Most Phillies fans around these parts have talked about Ruben Amaro going after Michael Bourn. But like Yoda said — and now Jon Heyman reports — there is another:
The Braves will make a qualifying offer Friday to Michael Bourn, and the Rays will make one to B.J. Upton, as well. But the top two free-agent center fielders on the market will turn those offers down and are more likely to sign long free-agent deals elsewhere … Baseball officials still see the Nationals as the favorites for Bourn, while the Phillies are seen as an early favorite for Upton.
Boras bluster and perception aside, I’m not sure that Upton wouldn’t be the better signing. he’s younger than Bourn even though it seems like he’s been around forever. And one gets the sense — and maybe it’s just wishful thinking, I’ll admit — that Upton has some crazy monster season in him at some point. A blip season, perhaps, that one day later we call a fluke, but one like that all the same.
Moreover, Bourn would probably be more expensive than Upton, and that could be a consideration. It’s hard to say what the budget constraints are for the Phillies. Yes, they have a big payroll already, but they also have a new TV deal coming in a couple of years that will likely give them a lot more dough.
Thursday is September 1, which means rosters expand. As a result, the Nationals plan to promote pitcher Mat Latos to the major league roster, Ken Rosenthal of FOX Sports reports. Latos had an opt-out clause for Monday, but after discussing the matter with the team, he agreed to stay at Triple-A Syracuse until Thursday.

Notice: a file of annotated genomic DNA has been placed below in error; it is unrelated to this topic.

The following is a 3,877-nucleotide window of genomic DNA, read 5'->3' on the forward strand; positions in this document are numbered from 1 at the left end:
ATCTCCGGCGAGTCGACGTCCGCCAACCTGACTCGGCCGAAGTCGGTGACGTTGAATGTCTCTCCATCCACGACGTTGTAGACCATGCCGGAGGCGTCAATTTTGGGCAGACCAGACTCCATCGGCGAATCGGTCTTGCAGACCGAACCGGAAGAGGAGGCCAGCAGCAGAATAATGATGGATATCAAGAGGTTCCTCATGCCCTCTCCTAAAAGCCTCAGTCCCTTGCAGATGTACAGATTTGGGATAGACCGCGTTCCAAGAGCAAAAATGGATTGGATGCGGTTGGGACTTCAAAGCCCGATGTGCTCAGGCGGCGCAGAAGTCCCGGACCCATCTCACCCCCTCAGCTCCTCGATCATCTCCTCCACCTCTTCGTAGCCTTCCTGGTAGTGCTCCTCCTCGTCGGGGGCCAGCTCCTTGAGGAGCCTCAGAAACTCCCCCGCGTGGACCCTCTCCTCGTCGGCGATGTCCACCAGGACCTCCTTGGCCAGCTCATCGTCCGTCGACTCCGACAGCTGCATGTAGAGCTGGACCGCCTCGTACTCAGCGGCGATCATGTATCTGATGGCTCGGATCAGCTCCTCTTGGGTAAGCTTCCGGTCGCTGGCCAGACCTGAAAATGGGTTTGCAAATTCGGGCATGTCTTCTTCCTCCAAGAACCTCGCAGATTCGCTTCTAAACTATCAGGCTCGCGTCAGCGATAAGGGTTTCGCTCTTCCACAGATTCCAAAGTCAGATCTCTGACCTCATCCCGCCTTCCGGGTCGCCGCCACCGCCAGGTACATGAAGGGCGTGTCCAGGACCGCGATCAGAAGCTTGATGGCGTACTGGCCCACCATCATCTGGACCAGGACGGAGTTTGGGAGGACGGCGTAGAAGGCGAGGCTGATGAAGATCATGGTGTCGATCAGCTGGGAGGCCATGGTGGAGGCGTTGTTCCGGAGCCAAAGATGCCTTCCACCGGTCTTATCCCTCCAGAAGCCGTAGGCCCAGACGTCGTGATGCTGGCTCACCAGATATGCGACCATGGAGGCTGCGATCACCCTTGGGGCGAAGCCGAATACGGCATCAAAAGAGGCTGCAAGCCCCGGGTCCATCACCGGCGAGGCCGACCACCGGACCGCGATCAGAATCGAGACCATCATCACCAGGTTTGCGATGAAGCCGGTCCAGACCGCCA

Latos, 28, put up a 4.62 ERA over 11 starts with the White Sox before being released in mid-June. Nearly two weeks later, he signed a minor league contract with the Nationals.
In the Nationals’ minor league system, Latos has made three starts for the club’s Gulf Coast League team as well as three for Syracuse. In aggregate, the right-hander has yielded six runs (four earned) on 20 hits and 10 walks with 28 strikeouts in 28 innings.
Latos will likely pitch out of a long relief role for the Nationals and can be used as starting rotation insurance as well.
Mark Buehrle hasn’t officially retired, but he hasn’t thrown a pitch in professional baseball since last October. Still, the Blue Jays wouldn’t mind having some insurance, so manager John Gibbons recently texted Buehrle, “You know, rosters expand in September,” Sportsnet’s Ben Nicholson-Smith reports.
Buehrle’s response? He texted back a picture of a lake. Sounds like he’s not interested in making a return, at least this year.
Last year, at the age of 36, Buehrle went 15-8 with a 3.81 ERA with a 91/33 K/BB ratio in 198 2/3 innings while leading the league with four complete games. He fell 1 1/3 innings shy of a 15th consecutive 200-inning season. There are many worse ways to end a career.